While 2019 is in full swing, it’s important to take a look back at the events that impacted the global electronics supply chain. It’s equally important to consider how those events will shape the year ahead.
Image by mohamed_hassan on Pixabay
The explosive progression of Internet of Things (IoT) and the automotive industry has led to higher than anticipated demand for electronic components – creating unprecedented shortages and some whose end is still uncertain. However, we can be certain of a few trends that can aid us in our preparation for this year. These are: supply chain disruptions resulting from mergers and acquisitions (M&As); the continuous push for electric vehicles; and the impending resurgence of cryptocurrency.
Residual effects from M&As
The last few years have been abnormally busy with mergers and acquisitions. In fact, according to IC Insights, about 100 M&A agreements were reached between 2015 and 2018. This could cause residual effects in the industry such as line obsolesce and availability, operational issues, supplier reduction, and a reset in direction within semiconductor companies that could present supply chain risks.
We expect that M&As will continue in 2019 and catalyze supply chain disruptions, though the current political climate and global trade concerns will likely limit the amount of mega-deals we’ve seen in the last 10 years. Qualcomm’s terminated bid for NXP Semiconductors, for example, would have been the biggest semiconductor takeover globally but is now the latest high-profile casualty of the trade spat with China.
The future of the electric road
As evident by General Motors’ recent development and Ford’s announcement earlier this year to end sales of sedans in North America, U.S. automakers are starting to pave the way for a low carbon future by leveraging today’s popular SUVs to fund tomorrow’s electric vehicles. This supports the Worldwide Electronic Systems compound annual growth rate (CAGR) prediction, where automotive electronic system sales are expected to increase by 5.4% from 2016 through 2021. In fact, the automotive segment will be the strongest end market for semiconductor chips and account for 9.8% of the global electronic systems sales by 2021, according to IC Insights. As we move to a more eco-centric automotive market, we can anticipate that the high demand for automotive components we’ve witnessed over the past couple years will maintain throughout 2019 and beyond.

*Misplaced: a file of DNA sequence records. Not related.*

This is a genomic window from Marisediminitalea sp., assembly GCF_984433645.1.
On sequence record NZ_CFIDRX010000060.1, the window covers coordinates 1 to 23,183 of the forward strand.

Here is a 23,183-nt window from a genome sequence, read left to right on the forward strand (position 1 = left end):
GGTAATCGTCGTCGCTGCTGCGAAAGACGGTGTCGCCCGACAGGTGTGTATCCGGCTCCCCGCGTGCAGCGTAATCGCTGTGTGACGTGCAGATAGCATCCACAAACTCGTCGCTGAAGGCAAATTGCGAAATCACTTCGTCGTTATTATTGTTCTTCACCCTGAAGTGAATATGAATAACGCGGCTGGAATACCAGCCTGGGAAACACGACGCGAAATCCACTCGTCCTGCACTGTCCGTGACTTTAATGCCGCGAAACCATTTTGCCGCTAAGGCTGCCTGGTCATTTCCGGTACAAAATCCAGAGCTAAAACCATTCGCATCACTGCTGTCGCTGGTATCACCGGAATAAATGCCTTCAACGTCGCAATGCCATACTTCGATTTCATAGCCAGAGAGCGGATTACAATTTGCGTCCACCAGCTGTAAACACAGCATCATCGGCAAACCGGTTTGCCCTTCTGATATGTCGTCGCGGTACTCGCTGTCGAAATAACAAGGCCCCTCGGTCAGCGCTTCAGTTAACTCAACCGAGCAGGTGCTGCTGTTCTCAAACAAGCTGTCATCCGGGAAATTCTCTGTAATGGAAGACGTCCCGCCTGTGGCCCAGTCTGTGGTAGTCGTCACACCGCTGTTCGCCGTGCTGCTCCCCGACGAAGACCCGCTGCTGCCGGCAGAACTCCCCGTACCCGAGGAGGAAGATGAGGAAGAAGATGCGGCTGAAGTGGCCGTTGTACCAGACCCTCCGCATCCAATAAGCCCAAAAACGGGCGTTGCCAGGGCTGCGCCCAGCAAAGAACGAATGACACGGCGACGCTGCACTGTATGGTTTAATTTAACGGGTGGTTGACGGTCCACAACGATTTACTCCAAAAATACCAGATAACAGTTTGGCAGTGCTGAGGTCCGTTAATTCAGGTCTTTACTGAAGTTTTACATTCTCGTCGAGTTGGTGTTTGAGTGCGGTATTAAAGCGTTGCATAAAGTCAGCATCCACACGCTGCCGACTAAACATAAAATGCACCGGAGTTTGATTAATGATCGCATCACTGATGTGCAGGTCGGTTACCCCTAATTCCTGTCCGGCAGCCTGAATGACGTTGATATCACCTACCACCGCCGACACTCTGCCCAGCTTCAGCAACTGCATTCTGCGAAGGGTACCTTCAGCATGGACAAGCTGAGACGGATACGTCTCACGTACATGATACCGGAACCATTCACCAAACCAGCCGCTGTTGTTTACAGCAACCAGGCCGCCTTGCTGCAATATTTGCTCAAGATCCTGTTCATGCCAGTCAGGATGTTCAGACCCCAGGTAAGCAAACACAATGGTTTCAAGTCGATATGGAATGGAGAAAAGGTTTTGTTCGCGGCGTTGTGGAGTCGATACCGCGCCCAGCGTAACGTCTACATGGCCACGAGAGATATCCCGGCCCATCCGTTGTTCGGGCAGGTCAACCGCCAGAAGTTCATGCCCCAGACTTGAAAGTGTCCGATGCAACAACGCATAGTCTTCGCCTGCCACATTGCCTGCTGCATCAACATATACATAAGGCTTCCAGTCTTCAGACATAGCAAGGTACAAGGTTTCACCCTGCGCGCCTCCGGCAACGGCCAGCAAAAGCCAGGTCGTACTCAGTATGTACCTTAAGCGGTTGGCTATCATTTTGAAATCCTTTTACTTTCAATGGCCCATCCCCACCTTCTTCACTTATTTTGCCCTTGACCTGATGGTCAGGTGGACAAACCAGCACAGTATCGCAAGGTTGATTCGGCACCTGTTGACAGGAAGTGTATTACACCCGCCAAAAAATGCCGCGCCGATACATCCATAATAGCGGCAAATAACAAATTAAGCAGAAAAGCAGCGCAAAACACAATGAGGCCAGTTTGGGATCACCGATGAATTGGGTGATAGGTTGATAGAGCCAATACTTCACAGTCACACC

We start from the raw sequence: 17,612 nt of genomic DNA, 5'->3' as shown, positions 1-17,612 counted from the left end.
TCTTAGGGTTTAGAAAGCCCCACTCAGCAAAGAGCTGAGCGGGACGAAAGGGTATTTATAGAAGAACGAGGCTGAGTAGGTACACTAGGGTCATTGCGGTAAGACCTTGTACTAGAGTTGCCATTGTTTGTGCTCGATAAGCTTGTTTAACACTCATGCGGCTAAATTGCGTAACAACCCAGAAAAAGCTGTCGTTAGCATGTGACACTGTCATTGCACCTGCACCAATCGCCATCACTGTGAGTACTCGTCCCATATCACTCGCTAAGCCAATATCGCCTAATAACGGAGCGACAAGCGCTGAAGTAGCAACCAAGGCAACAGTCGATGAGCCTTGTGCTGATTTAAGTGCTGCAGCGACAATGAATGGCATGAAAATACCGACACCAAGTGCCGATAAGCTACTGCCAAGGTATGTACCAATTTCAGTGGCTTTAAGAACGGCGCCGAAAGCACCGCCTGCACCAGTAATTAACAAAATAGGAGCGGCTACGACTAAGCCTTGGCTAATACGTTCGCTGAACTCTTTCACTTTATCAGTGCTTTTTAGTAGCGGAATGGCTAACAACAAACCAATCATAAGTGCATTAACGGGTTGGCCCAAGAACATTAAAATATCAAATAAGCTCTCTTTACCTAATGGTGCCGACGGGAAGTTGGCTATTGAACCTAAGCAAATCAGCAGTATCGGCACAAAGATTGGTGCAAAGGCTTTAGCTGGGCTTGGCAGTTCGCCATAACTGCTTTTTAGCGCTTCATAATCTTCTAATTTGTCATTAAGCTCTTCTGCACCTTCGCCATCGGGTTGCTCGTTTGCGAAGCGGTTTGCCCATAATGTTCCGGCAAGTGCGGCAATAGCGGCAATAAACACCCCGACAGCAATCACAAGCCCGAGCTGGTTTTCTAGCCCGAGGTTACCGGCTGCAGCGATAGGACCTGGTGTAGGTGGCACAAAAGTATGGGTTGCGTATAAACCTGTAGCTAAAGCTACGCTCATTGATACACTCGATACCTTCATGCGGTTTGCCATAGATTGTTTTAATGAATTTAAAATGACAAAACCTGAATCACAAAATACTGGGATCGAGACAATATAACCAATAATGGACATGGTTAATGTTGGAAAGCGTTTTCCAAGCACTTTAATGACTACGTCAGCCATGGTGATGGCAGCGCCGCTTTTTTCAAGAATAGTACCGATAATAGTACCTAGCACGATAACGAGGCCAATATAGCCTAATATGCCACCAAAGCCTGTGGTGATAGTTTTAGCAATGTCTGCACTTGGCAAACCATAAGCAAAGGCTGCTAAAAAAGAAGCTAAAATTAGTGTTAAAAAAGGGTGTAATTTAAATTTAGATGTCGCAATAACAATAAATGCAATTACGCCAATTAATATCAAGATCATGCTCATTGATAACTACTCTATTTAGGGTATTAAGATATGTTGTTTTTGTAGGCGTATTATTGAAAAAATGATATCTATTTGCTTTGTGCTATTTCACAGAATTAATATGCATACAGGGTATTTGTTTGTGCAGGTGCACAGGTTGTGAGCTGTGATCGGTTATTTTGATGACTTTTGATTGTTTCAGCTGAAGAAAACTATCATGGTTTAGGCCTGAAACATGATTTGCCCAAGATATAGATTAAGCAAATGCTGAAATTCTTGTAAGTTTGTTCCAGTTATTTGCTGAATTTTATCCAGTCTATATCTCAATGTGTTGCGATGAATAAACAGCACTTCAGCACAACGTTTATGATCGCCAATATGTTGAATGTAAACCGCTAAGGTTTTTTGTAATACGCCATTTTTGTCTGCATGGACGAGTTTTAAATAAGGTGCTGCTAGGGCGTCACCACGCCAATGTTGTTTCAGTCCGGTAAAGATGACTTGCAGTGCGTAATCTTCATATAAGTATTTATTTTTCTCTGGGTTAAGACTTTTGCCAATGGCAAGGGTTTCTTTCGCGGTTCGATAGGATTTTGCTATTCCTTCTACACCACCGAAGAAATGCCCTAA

Shortly after the explosive growth of the crypto market in early 2018, the digital currency dipped in Q2 and again in Q3 after a slight resurgence. Consequently, the value of graphic cards (often utilized by crypto miners) has also risen and fallen in accordance with the market, causing fluctuating demand across the supply chain. However, with the rapid adoption of blockchain platforms across the world, used as the underlying technology behind cryptocurrencies and much more, cryptocurrency will need to meet this demand in an effort to stabilize it.
Perhaps the most significant indicator that cryptocurrency will surge in 2019 is the long-awaited institutional demand which will have a direct influence on Wall Street’s decision to back crypto. Therefore, it seems likely that we’ll witness another crypto miner gold rush where graphic cards will enjoy a significant rise in demand, especially if a digital currency exchange traded fund (ETF) is made available to U.S. investors. Electronic component distributors would be wise not to rule out another spike in graphics card demand in 2019.